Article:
Over the holidays, I bought some of my gifts in one of New York’s most famous stores. Not the one that throws that cool holiday parade, but a second location out in Queens. The logo crossed the bridge, but nothing else did. The place was understaffed, under-stocked, and sorely lacking in friendly, knowledgeable salespeople.
The store had plenty of shoppers, but I was so turned off that I’m not sure I even want to go into their famous flagship store. In short, the store did well that night, but the brand took a major hit. Let this be a lesson if you have more than one retail location.
No matter how awesome your flagship store, station or restaurant, your customers always remember the bad experiences they had in any of your stores, so don’t give them anything to complain about. Make sure your customers get the same treatment across your business by paying attention to these details.
Every fast food place has had at least one customer find something yucky in their food. The story dies down after a day or two, but trust me, it takes a long time to stop feeling queasy at the thought of eating that food again.
It doesn’t have to be a restaurant. Clothing stores with disheveled changing rooms and nasty restrooms have the same effect. So do convenience stores selling food two years past its due date. Every branch of your business should look as clean, new and fresh as the first location you ever opened.
In neighborhoods that attract tourists and wealthy consumers, the service has to be second to none. The problem is that chain stores focus so much on those areas that they let the service lapse in other areas. Don’t be one of them.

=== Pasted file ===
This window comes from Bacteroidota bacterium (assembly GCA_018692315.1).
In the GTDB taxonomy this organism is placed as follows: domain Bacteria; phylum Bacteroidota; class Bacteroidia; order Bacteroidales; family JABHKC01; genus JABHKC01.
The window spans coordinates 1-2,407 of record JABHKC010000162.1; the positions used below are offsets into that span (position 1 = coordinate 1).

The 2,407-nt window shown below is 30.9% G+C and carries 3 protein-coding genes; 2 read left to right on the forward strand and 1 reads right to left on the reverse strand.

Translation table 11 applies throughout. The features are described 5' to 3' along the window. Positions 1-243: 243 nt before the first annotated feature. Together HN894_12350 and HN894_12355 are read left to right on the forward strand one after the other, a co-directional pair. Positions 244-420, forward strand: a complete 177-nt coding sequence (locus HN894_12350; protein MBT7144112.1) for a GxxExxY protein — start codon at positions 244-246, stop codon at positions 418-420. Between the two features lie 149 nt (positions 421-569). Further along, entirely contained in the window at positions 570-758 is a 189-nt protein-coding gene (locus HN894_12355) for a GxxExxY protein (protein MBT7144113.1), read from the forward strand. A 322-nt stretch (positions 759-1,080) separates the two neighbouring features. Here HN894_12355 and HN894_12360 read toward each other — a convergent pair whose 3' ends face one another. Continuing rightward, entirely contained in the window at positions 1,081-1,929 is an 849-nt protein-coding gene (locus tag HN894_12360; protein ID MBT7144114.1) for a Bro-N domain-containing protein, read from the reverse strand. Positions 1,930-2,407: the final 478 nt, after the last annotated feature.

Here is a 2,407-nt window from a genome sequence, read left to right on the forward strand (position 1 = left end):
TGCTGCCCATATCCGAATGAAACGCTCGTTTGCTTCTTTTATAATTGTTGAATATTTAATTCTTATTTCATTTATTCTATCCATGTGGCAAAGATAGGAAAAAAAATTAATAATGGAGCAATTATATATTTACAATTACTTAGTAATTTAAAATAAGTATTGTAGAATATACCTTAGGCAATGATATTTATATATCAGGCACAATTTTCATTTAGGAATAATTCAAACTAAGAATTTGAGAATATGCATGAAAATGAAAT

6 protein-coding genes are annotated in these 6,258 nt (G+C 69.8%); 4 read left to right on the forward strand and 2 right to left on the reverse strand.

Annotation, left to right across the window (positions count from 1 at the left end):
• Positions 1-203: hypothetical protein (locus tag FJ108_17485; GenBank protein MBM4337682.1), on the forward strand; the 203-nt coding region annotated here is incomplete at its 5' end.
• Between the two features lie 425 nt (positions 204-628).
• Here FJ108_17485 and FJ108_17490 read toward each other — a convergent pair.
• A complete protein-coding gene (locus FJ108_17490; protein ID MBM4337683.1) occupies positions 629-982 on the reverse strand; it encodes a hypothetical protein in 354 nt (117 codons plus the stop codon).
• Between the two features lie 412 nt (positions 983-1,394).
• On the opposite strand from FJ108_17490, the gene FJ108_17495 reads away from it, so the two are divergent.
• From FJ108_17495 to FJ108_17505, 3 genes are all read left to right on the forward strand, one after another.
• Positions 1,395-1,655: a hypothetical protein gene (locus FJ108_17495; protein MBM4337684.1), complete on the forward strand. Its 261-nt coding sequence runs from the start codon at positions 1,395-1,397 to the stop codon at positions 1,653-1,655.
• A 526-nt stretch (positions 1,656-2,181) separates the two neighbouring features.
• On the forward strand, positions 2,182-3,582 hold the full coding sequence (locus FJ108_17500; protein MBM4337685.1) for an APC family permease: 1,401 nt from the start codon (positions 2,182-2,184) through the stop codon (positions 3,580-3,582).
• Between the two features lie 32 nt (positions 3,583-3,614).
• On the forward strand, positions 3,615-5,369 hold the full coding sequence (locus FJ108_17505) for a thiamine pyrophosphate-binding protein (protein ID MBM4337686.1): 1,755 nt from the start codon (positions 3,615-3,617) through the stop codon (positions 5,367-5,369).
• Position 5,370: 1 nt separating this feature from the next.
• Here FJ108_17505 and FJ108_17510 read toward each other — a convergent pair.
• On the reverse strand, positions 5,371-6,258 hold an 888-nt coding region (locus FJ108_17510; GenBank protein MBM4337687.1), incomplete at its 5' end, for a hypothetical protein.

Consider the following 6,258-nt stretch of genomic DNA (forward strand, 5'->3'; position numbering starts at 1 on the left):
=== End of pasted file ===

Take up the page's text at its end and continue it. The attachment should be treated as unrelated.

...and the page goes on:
Customers don’t always visit the same location when they patronize a business, but they expect the same courtesy, knowledge, and promptness. If your servers or sales associates are friendly and helpful in one location but indifferent or even rude in another, the negative feedback will cast a bad light on all your locations.
There was a restaurant in my neighborhood where the food was good, but they were always out of my first, second and third choices. I got so frustrated that I (and I imagine many other patrons) stopped going. No wonder the place closed after two years.
Some businesses are so big that they can afford to have full service or inventory in some locations and limited resources in others. But these brands have hundreds of locations; you don’t (yet), so make sure all your branches are fully stocked and prepared to deliver everything your company promises.
Your reputation precedes you, but a bad customer experience can follow you if you’re not meticulous about maintaining your brand. Pay attention to all your stores and locations and your customers will sing your praises no matter which location they visit.